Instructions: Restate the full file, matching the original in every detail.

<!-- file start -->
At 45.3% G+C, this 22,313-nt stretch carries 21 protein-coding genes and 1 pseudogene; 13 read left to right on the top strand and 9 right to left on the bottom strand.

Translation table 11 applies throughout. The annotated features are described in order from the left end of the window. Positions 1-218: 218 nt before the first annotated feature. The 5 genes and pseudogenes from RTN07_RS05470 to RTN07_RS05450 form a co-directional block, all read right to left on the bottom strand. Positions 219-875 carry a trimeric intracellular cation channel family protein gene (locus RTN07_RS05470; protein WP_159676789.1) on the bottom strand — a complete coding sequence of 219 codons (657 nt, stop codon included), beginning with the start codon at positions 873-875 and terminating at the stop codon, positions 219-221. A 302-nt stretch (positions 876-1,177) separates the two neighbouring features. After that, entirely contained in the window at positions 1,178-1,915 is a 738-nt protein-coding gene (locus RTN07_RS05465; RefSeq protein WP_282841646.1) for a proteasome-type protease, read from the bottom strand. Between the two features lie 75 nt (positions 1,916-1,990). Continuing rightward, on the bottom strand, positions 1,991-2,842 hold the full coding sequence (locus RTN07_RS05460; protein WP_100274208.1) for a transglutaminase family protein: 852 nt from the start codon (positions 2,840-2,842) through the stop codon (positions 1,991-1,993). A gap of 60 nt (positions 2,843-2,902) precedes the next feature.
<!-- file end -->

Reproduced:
At 45.3% G+C, this 22,313-nt stretch carries 21 protein-coding genes and 1 pseudogene; 13 read left to right on the top strand and 9 right to left on the bottom strand.

Translation table 11 applies throughout. The annotated features are described in order from the left end of the window. Positions 1-218: 218 nt before the first annotated feature. The 5 genes and pseudogenes from RTN07_RS05470 to RTN07_RS05450 form a co-directional block, all read right to left on the bottom strand. Positions 219-875 carry a trimeric intracellular cation channel family protein gene (locus RTN07_RS05470; protein WP_159676789.1) on the bottom strand — a complete coding sequence of 219 codons (657 nt, stop codon included), beginning with the start codon at positions 873-875 and terminating at the stop codon, positions 219-221. A 302-nt stretch (positions 876-1,177) separates the two neighbouring features. After that, entirely contained in the window at positions 1,178-1,915 is a 738-nt protein-coding gene (locus RTN07_RS05465; RefSeq protein WP_282841646.1) for a proteasome-type protease, read from the bottom strand. Between the two features lie 75 nt (positions 1,916-1,990). Continuing rightward, on the bottom strand, positions 1,991-2,842 hold the full coding sequence (locus RTN07_RS05460; protein WP_100274208.1) for a transglutaminase family protein: 852 nt from the start codon (positions 2,840-2,842) through the stop codon (positions 1,991-1,993). A gap of 60 nt (positions 2,843-2,902) precedes the next feature.